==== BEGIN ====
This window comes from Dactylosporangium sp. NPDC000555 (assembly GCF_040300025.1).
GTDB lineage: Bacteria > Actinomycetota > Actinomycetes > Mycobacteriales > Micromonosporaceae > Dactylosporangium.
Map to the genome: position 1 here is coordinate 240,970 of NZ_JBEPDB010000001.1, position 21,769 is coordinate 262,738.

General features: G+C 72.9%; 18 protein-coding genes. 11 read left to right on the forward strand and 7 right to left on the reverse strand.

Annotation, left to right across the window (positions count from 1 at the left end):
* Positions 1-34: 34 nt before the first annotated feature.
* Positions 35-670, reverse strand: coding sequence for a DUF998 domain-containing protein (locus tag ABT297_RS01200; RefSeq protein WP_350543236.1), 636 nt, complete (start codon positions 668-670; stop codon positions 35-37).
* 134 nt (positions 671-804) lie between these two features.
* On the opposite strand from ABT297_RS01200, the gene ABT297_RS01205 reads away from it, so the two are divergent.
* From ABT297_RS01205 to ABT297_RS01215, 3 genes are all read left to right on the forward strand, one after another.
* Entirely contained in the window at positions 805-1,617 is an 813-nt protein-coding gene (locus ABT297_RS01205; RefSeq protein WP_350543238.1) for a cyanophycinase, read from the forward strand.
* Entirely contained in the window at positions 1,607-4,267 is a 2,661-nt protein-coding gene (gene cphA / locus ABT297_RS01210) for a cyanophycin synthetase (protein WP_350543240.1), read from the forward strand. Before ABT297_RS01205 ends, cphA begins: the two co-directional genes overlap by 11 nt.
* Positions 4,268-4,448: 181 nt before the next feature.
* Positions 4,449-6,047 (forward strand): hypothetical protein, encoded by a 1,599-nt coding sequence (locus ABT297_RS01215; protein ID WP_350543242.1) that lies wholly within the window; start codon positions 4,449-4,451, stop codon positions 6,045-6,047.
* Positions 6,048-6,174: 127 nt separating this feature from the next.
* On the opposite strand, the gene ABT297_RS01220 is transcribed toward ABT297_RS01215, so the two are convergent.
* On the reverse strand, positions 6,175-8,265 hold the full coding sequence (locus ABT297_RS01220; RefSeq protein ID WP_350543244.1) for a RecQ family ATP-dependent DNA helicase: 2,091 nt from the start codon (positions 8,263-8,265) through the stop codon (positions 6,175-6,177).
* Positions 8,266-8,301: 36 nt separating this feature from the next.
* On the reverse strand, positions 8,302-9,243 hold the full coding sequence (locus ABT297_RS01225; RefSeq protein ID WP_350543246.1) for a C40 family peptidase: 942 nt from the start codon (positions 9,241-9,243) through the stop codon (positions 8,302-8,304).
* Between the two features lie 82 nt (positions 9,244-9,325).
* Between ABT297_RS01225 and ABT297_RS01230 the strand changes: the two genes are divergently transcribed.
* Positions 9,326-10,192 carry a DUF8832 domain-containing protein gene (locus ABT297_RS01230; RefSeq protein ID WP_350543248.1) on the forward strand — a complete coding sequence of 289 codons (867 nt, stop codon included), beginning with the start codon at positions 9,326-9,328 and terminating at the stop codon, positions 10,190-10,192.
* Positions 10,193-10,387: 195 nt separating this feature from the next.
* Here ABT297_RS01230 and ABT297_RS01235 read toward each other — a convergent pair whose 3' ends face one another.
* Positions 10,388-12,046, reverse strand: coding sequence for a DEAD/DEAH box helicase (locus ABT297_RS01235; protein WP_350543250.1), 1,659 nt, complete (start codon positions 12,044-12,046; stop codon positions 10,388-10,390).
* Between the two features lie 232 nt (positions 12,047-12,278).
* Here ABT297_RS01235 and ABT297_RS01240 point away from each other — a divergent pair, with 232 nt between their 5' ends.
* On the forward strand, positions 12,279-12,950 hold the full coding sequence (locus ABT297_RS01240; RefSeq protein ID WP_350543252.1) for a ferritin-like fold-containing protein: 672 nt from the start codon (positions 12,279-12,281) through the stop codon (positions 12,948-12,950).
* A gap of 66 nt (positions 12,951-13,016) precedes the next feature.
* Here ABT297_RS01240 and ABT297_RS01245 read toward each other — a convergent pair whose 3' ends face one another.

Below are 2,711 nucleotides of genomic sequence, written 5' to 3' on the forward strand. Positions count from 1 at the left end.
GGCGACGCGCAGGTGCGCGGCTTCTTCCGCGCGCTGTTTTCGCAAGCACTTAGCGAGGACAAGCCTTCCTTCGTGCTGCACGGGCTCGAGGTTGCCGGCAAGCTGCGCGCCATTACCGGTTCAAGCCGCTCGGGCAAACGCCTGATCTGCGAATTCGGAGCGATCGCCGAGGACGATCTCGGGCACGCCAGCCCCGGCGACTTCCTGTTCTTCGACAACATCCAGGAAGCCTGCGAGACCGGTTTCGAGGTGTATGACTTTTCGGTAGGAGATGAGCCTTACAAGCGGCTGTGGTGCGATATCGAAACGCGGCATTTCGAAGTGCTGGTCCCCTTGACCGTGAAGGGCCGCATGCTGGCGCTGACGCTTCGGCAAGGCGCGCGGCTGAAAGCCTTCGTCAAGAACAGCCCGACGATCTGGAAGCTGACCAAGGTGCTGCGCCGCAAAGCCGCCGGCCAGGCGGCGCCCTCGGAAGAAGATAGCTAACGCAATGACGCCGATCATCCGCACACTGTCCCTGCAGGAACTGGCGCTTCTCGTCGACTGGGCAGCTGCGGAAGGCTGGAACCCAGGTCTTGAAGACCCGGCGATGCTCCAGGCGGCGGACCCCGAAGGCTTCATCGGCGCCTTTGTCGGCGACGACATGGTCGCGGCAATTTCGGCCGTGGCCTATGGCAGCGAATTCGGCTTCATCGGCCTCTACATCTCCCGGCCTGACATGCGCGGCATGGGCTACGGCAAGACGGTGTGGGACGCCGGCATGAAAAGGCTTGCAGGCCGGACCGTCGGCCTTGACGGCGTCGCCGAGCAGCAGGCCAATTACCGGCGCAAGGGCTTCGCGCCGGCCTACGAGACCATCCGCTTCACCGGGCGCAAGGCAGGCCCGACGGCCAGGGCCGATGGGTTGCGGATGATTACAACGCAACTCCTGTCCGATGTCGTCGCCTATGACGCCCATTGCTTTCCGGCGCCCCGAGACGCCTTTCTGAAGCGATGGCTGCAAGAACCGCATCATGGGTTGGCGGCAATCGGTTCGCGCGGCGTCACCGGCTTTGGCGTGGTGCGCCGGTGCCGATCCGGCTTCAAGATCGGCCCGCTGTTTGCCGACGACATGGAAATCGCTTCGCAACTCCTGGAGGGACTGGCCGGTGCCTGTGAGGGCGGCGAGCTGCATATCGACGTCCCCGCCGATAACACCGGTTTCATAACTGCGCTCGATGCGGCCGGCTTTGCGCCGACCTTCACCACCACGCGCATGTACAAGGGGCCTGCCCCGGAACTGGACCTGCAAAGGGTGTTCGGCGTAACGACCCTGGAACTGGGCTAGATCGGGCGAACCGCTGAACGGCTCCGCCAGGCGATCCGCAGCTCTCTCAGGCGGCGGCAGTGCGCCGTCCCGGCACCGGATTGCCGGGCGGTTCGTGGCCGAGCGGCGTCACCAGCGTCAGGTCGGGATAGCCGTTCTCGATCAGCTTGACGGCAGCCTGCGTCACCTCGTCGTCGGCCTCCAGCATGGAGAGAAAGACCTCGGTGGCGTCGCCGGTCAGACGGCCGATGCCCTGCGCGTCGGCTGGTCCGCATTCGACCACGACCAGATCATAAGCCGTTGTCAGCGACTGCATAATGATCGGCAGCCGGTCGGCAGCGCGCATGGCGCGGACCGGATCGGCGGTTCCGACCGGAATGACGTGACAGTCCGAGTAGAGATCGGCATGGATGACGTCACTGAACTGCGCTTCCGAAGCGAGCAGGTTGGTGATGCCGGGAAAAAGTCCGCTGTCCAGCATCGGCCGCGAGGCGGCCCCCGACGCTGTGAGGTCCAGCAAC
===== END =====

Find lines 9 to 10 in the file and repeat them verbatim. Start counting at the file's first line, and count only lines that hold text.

* On the opposite strand from ABT297_RS01200, the gene ABT297_RS01205 reads away from it, so the two are divergent.
* From ABT297_RS01205 to ABT297_RS01215, 3 genes are all read left to right on the forward strand, one after another.